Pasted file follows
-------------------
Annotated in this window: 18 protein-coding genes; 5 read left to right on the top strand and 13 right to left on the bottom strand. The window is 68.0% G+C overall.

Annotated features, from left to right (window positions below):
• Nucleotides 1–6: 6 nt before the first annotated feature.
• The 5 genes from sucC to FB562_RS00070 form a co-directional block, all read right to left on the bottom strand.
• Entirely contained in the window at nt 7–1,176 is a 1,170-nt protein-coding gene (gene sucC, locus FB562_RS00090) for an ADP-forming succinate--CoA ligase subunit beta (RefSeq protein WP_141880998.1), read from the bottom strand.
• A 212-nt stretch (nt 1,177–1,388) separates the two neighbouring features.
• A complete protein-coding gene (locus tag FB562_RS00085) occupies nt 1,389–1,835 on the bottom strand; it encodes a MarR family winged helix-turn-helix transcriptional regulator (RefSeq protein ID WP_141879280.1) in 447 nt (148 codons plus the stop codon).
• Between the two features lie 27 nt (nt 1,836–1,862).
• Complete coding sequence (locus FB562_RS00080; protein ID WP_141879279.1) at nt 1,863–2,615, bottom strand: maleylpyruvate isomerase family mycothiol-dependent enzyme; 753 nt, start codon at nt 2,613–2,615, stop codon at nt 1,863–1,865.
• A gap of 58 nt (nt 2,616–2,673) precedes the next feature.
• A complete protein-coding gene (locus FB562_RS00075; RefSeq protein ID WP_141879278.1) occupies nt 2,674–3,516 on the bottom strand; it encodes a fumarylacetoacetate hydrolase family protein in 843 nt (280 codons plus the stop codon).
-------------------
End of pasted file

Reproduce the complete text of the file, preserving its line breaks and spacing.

Annotated in this window: 18 protein-coding genes; 5 read left to right on the top strand and 13 right to left on the bottom strand. The window is 68.0% G+C overall.

Annotated features, from left to right (window positions below):
• Nucleotides 1–6: 6 nt before the first annotated feature.
• The 5 genes from sucC to FB562_RS00070 form a co-directional block, all read right to left on the bottom strand.
• Entirely contained in the window at nt 7–1,176 is a 1,170-nt protein-coding gene (gene sucC, locus FB562_RS00090) for an ADP-forming succinate--CoA ligase subunit beta (RefSeq protein WP_141880998.1), read from the bottom strand.
• A 212-nt stretch (nt 1,177–1,388) separates the two neighbouring features.
• A complete protein-coding gene (locus tag FB562_RS00085) occupies nt 1,389–1,835 on the bottom strand; it encodes a MarR family winged helix-turn-helix transcriptional regulator (RefSeq protein ID WP_141879280.1) in 447 nt (148 codons plus the stop codon).
• Between the two features lie 27 nt (nt 1,836–1,862).
• Complete coding sequence (locus FB562_RS00080; protein ID WP_141879279.1) at nt 1,863–2,615, bottom strand: maleylpyruvate isomerase family mycothiol-dependent enzyme; 753 nt, start codon at nt 2,613–2,615, stop codon at nt 1,863–1,865.
• A gap of 58 nt (nt 2,616–2,673) precedes the next feature.
• A complete protein-coding gene (locus FB562_RS00075; RefSeq protein ID WP_141879278.1) occupies nt 2,674–3,516 on the bottom strand; it encodes a fumarylacetoacetate hydrolase family protein in 843 nt (280 codons plus the stop codon).